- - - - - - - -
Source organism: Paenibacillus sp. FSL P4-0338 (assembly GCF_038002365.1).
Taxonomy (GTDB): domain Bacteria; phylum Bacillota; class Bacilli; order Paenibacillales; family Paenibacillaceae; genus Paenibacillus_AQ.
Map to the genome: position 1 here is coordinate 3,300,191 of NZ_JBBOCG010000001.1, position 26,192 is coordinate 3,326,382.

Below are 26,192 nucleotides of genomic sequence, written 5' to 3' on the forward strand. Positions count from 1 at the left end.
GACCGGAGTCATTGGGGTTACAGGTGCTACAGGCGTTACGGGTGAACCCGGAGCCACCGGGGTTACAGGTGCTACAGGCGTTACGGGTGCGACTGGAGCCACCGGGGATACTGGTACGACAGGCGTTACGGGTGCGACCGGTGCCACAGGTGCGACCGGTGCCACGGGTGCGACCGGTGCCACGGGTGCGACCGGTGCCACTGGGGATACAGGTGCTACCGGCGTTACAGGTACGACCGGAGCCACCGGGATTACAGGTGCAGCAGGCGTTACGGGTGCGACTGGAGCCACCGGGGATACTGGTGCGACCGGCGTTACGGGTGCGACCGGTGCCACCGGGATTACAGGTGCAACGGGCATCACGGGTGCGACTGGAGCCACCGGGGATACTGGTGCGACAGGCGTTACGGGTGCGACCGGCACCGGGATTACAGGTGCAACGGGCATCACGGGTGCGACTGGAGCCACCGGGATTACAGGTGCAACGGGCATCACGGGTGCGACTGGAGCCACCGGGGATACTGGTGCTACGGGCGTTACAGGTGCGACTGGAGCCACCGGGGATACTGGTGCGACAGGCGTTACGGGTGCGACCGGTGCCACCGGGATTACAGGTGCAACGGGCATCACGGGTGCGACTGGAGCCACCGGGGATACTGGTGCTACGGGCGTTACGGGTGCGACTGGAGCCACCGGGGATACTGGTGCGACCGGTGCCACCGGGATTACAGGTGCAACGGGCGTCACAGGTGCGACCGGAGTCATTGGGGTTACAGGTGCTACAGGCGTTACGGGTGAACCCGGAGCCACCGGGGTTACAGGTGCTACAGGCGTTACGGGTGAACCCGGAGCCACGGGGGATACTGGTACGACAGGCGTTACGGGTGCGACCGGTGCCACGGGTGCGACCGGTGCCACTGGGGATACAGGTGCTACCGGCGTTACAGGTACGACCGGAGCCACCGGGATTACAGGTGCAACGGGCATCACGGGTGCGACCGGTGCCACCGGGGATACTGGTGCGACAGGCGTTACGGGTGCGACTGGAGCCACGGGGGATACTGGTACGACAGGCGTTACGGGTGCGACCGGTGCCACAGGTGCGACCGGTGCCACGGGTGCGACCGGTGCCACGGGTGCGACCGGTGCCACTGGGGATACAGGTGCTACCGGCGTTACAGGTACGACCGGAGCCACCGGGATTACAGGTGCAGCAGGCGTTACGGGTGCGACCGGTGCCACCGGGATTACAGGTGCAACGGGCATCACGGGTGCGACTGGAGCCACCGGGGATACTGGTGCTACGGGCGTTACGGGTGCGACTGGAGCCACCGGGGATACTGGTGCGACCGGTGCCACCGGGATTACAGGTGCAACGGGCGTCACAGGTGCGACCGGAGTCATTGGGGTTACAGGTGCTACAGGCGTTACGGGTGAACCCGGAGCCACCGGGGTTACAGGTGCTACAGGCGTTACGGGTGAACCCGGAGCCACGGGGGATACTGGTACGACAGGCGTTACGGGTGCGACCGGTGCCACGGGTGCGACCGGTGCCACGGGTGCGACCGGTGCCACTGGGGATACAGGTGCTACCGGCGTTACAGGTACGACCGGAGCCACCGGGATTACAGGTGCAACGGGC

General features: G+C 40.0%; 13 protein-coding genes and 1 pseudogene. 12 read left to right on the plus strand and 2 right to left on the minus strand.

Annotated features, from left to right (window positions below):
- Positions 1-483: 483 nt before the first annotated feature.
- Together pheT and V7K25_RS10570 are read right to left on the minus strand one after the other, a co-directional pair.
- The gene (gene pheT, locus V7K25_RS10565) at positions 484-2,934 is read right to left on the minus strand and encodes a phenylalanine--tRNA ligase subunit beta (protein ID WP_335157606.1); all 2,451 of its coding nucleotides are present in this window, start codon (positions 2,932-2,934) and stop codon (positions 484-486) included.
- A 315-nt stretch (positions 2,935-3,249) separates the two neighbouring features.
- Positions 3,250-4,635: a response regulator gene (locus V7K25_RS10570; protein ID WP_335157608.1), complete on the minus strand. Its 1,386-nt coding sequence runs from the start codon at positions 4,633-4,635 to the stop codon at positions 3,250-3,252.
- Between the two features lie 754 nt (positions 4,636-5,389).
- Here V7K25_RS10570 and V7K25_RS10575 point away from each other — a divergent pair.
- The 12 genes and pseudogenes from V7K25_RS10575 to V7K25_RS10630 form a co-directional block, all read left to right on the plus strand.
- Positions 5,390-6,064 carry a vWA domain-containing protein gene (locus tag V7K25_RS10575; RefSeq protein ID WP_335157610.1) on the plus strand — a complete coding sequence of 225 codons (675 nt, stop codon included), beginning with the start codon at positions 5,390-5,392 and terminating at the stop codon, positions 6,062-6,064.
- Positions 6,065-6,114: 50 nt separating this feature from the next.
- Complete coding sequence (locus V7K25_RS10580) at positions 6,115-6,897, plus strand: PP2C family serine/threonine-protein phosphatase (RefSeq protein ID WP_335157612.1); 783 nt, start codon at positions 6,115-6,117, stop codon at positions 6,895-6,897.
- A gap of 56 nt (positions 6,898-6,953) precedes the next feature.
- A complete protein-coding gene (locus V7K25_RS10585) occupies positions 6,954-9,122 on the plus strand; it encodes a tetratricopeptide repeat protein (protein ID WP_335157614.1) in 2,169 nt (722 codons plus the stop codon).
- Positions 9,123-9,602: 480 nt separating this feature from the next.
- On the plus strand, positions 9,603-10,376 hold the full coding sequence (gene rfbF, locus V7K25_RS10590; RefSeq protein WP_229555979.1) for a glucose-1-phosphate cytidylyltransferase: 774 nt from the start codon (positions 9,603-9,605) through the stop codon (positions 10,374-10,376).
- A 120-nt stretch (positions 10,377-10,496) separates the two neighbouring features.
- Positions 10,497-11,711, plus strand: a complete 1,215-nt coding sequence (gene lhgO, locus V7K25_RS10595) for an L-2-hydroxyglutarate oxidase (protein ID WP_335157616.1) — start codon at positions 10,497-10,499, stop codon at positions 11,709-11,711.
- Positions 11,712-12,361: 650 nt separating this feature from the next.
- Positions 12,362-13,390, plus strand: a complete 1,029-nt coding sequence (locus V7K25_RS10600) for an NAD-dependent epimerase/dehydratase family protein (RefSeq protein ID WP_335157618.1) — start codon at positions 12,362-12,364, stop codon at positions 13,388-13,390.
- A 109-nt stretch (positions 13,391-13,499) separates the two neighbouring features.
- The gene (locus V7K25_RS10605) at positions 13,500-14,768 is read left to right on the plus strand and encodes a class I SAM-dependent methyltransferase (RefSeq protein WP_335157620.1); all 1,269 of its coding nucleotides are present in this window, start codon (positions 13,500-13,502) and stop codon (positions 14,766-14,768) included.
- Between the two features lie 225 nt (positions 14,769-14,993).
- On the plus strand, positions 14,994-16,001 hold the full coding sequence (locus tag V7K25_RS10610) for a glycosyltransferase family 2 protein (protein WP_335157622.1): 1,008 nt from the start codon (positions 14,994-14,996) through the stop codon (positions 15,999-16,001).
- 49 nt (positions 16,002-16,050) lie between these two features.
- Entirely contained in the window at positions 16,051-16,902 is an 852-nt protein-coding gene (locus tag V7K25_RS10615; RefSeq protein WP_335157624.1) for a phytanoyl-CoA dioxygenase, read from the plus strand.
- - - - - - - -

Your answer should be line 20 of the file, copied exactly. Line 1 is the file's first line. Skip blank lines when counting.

- A complete protein-coding gene (locus V7K25_RS10585) occupies positions 6,954-9,122 on the plus strand; it encodes a tetratricopeptide repeat protein (protein ID WP_335157614.1) in 2,169 nt (722 codons plus the stop codon).